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Java suit rescheduling denied

A federal judge denies Sun's request to move up a hearing on its motion for a preliminary injunction in its case against Microsoft.

A federal judge has denied Sun Microsystems' request to move up a hearing on its motion for a preliminary injunction concerning Microsoft's Windows 98, a spokeswoman for Sun said.

The decision, issued by U.S. District Judge Ronald Whyte of San Jose, California, means the hearing will occur July 31, as previously scheduled. Sun had asked Whyte to bump up the date, arguing that the motion was time-sensitive. Windows 98 is slated to hit retail shelves on June 25, giving the software giant an opportunity to get the product into the hands of millions of computer users before Whyte can issue a ruling.

Last month, Sun stepped up its legal battle with Microsoft over the Java-compatible logo by asking for a preliminary injunction that would require Microsoft to make Windows 98 compatible with Sun's implementation of the programming language. In a lawsuit filed last October, the workstation maker accused Microsoft of deliberately trying to "balkanize" Java, which could pose a threat to Windows dominance in the personal computer industry.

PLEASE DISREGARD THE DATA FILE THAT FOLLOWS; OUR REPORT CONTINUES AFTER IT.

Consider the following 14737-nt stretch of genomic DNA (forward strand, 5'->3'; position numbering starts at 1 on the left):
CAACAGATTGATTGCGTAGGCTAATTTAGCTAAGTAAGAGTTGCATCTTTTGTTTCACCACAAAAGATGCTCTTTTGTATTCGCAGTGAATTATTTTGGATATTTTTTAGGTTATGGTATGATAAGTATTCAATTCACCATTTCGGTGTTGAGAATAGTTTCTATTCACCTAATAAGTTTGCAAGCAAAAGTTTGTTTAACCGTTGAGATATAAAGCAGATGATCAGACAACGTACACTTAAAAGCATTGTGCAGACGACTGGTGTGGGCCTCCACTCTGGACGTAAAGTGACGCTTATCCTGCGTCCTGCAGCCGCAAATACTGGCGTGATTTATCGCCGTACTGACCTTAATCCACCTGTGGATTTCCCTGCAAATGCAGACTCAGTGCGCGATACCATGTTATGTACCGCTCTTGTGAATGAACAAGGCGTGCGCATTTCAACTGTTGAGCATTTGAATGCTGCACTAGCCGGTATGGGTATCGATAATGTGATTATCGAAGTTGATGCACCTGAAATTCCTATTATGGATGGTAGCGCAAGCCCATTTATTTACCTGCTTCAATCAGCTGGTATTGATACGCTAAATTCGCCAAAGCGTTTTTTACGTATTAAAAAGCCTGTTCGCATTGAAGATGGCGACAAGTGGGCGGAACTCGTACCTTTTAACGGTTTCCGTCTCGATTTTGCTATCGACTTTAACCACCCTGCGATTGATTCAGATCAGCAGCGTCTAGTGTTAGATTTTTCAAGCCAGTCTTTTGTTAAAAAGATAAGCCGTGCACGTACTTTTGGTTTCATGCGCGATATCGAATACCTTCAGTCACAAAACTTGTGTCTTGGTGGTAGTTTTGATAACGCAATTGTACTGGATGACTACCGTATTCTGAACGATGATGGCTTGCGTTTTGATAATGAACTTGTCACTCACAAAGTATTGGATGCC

In March, Whyte preliminarily sided with Sun by ruling that Microsoft's implementation of Java did not appear to pass compatibility tests required by contract. He also ordered Microsoft to remove the Java-compatible logo from its products while the case was pending.

In addition, the judge sided with Sun on a number of other key points, including the company's contention that it is entitled to seek broad injunctive relief that goes beyond use of the trademark and monetary damages. Microsoft had argued that under the Java licensing agreement it signed that Sun had waived its right to injunctive relief.

Neither side appeared to attach much significance to Whyte's denial of Sun's request to expedite the hearing date. "This is strictly about how tight [the judge's] docket is," said Sun spokeswoman Lisa Poulson.

"We look forward to presenting our case in court and recognize that this is the appropriate decision," said Jim Cullinan, a spokesman for Microsoft.